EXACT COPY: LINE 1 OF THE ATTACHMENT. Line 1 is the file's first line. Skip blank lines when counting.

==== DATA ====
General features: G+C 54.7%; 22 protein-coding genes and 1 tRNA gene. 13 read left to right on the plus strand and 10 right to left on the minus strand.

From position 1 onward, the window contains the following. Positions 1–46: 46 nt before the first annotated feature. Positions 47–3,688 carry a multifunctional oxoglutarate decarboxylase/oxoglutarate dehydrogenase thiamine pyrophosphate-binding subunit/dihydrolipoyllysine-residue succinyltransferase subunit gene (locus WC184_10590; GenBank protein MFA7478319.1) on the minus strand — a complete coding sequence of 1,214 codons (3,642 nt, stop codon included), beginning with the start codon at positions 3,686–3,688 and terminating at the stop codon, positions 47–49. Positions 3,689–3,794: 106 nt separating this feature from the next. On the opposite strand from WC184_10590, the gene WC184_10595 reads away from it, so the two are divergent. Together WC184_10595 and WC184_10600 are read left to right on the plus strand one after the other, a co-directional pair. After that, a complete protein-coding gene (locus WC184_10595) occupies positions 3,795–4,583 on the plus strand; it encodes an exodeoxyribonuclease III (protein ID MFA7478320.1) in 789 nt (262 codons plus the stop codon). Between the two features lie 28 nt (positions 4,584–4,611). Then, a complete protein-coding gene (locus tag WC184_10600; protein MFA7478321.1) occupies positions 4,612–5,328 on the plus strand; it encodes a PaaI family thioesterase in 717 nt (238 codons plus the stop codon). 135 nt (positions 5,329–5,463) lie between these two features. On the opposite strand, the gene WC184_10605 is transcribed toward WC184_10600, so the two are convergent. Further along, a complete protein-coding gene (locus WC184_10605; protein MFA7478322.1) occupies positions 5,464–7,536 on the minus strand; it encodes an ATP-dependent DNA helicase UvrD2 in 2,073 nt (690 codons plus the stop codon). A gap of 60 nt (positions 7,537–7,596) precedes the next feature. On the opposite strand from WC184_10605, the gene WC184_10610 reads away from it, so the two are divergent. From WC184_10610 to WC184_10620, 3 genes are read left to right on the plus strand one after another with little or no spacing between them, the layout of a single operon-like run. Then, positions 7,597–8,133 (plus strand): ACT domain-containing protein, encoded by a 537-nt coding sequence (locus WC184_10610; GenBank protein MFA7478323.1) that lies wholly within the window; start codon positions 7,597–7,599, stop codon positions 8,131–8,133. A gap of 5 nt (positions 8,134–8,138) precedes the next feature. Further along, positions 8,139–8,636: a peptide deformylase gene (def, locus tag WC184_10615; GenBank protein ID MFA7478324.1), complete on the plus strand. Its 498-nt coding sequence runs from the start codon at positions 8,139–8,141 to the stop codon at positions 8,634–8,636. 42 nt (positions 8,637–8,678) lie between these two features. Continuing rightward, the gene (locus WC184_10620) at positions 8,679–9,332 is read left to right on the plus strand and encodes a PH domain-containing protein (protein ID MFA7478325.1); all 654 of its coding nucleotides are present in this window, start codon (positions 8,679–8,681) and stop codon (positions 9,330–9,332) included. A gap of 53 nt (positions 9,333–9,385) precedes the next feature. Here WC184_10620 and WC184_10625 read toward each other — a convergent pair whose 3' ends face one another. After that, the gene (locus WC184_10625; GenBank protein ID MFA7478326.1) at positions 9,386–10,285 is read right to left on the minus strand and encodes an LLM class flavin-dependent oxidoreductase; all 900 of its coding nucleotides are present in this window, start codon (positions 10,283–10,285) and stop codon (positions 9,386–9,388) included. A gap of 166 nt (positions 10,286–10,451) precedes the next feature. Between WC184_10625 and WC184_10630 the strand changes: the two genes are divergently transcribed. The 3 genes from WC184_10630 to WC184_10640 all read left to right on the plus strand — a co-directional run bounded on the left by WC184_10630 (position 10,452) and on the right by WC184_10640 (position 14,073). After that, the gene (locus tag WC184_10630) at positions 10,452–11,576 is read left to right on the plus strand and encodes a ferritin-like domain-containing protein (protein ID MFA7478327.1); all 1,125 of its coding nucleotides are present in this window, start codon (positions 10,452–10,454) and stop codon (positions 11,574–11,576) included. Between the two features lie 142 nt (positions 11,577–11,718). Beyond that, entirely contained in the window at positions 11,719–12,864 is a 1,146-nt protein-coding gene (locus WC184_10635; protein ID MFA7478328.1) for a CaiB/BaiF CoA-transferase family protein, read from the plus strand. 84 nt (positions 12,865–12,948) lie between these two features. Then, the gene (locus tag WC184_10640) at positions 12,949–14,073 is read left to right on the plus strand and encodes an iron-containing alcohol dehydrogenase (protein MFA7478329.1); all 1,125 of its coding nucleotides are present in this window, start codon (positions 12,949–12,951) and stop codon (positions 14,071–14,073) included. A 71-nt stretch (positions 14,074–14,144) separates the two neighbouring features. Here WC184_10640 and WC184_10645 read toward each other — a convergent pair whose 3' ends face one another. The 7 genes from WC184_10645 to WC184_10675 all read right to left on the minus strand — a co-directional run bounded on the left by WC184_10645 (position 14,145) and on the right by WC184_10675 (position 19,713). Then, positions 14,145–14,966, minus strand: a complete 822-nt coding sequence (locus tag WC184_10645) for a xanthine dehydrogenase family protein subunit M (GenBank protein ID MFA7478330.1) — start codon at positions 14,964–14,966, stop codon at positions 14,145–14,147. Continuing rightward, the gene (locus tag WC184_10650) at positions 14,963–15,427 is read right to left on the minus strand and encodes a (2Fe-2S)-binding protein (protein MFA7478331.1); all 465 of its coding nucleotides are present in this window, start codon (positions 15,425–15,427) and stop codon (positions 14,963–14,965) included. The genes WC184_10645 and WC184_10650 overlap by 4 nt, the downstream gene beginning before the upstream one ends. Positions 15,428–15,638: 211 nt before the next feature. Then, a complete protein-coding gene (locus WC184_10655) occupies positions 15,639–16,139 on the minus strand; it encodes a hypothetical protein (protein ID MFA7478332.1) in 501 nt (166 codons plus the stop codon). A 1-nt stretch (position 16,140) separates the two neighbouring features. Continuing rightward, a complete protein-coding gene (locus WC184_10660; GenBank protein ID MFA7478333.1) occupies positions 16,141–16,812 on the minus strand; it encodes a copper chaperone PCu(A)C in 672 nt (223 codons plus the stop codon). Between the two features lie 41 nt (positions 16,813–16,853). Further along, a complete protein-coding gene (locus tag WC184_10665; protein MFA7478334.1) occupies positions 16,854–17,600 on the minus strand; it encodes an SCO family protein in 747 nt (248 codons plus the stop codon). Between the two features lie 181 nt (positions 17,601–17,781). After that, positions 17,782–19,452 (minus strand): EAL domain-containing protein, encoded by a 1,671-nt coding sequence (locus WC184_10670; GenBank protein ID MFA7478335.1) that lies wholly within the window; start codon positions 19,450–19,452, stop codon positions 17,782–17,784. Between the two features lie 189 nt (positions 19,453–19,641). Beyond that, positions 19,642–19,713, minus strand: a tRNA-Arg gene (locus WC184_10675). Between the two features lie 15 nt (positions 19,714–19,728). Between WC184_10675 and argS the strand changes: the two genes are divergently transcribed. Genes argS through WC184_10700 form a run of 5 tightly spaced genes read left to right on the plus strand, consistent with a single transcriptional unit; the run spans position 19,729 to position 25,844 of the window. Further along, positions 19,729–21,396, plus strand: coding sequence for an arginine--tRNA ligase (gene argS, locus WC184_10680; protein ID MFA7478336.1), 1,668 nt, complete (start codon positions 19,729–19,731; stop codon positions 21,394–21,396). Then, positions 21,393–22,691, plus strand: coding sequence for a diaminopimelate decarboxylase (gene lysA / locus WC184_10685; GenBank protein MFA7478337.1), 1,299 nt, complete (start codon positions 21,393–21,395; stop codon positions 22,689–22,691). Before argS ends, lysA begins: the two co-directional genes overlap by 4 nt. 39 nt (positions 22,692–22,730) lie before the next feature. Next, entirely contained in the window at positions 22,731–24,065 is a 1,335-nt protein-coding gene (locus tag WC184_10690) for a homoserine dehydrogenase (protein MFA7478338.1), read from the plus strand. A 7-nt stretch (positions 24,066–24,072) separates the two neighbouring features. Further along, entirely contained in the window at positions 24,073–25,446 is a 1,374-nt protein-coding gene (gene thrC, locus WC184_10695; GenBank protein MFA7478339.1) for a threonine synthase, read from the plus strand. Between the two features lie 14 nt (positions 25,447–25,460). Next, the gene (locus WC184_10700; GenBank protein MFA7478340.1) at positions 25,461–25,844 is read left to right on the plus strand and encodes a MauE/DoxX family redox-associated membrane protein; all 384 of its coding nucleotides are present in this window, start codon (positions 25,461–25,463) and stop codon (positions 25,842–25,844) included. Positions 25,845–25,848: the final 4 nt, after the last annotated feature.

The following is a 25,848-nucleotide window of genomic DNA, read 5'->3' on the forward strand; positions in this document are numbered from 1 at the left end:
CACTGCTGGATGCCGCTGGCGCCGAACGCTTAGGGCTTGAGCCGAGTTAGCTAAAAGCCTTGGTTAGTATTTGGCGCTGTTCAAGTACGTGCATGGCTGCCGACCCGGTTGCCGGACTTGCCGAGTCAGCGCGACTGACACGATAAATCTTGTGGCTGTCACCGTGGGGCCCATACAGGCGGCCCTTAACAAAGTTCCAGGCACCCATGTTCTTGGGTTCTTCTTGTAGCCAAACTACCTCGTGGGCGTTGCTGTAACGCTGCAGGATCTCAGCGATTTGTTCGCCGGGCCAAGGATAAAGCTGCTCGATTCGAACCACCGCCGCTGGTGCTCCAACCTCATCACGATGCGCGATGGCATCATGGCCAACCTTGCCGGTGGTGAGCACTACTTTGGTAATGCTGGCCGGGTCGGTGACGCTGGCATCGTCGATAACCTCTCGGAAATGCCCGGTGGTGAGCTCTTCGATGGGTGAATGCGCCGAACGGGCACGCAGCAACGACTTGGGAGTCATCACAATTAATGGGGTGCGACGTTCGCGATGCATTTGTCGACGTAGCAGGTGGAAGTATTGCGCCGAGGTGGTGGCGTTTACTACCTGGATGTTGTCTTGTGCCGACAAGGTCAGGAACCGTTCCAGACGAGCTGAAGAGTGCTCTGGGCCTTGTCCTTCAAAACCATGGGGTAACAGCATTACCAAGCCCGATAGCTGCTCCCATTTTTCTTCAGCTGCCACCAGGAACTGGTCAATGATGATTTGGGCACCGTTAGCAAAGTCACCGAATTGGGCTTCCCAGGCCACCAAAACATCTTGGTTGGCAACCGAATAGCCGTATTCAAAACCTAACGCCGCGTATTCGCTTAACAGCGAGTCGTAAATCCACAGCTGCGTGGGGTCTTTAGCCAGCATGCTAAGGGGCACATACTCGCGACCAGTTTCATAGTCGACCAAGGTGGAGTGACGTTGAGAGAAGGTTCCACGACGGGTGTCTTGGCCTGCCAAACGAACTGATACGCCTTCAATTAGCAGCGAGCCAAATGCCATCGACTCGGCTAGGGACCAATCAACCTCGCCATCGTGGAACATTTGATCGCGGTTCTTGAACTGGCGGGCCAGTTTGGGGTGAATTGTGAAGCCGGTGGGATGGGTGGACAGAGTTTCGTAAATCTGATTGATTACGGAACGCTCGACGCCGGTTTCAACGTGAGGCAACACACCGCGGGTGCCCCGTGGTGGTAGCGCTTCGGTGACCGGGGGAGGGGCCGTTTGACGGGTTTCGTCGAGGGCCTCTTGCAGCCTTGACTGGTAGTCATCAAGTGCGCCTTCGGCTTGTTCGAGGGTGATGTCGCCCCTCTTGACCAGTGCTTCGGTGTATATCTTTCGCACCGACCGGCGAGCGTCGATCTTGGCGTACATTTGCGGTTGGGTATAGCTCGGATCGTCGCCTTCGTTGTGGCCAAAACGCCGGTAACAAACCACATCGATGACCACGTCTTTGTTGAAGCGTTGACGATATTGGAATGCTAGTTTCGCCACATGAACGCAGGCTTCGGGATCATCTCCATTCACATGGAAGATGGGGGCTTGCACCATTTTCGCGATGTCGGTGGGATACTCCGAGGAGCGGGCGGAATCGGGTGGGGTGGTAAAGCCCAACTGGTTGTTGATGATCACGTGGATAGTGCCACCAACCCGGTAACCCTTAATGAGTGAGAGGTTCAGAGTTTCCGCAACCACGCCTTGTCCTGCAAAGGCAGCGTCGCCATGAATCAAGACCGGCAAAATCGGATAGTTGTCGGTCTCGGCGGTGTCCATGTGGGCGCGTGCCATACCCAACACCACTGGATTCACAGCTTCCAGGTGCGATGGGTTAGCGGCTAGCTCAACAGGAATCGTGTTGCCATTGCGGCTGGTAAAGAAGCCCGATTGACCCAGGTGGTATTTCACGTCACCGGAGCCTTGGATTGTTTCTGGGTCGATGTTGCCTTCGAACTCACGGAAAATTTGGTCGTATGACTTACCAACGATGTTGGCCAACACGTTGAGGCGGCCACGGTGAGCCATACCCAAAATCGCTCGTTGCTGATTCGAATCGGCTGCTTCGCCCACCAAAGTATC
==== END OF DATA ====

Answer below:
General features: G+C 54.7%; 22 protein-coding genes and 1 tRNA gene. 13 read left to right on the plus strand and 10 right to left on the minus strand.